How is India doing?

It's hard to say. While some of the major changes underway in the country are extremely visible, others, less dramatic or occurring away from the media's usual hunting grounds, are more difficult to detect. Between them, we have an incomplete understanding of India as it is today.

The fallout is predictable. We live in a balkanised democracy whose people are poorly aware about the lives of their fellow citizens. The country keeps throwing up surprises ‒ the recent lynching in Dimapur, unexpected election outcomes as in Delhi, a strident new religiosity. It's getting more difficult to comprehend where we are headed.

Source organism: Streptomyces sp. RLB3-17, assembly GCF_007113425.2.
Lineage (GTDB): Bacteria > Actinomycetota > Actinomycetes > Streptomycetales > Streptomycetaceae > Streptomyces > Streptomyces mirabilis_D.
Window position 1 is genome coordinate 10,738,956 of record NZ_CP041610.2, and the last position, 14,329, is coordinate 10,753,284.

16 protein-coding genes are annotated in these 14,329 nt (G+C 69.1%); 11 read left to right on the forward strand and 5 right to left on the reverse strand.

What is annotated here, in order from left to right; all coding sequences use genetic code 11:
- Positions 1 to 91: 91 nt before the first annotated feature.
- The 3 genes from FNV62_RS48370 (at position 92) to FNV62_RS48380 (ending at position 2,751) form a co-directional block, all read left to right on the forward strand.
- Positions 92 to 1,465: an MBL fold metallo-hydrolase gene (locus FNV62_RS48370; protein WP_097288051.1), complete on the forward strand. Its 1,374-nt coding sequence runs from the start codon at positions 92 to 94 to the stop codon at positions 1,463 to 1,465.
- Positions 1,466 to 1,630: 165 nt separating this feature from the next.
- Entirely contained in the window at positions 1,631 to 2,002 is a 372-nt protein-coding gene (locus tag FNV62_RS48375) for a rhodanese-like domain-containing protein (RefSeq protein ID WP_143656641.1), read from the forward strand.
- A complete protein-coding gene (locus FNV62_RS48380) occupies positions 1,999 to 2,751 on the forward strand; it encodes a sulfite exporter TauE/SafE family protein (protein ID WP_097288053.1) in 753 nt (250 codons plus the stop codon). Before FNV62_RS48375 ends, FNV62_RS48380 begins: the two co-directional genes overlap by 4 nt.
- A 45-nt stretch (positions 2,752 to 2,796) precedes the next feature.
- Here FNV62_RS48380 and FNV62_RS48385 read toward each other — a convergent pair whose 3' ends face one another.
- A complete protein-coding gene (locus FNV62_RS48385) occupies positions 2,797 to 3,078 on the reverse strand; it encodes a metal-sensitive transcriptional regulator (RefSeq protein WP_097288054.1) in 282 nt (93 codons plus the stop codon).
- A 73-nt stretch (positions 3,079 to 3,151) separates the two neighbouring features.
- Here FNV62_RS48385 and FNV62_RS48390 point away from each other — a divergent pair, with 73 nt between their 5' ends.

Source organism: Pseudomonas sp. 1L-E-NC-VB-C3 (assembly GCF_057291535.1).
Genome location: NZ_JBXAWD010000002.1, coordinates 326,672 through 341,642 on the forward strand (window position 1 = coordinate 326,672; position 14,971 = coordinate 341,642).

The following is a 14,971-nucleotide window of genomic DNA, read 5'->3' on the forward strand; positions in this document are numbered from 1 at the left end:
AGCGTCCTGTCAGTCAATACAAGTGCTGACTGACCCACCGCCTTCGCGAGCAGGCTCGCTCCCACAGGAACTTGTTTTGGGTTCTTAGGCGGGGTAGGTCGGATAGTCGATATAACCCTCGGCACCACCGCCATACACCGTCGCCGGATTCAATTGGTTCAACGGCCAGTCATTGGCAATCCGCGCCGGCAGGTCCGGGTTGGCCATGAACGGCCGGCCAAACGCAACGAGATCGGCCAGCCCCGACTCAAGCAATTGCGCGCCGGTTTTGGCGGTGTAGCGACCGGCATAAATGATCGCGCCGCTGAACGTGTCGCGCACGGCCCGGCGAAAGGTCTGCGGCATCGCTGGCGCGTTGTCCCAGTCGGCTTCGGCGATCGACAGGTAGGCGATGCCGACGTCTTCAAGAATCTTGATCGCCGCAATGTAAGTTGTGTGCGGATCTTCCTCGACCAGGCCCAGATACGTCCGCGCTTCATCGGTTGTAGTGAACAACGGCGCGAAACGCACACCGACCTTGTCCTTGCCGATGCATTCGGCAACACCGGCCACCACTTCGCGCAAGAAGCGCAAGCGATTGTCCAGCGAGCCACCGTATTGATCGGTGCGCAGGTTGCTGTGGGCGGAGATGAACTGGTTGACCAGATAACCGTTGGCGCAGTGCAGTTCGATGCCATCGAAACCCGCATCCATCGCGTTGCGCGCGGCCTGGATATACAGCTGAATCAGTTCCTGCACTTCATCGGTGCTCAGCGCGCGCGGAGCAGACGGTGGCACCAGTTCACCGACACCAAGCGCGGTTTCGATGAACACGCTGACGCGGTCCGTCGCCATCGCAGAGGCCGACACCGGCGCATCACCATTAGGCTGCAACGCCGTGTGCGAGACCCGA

To try to make sense of our nation in flux,'s M Rajshekhar will spend the next 15 months reporting from a set of hand-picked states: one in the North-East (Mizoram); a mineral-rich but otherwise poor state (Orissa); one state with irrigated agriculture (Punjab) and one which sees rainfed farming (Bihar); and two relatively developed states (Gujarat and Tamil Nadu).

He will try to identify the most significant changes underway in each and will report on how they are affecting people's lives. The aim is to create, as it were, a snapshot of the present.

The first state we report from is Mizoram. Read the first despatch here.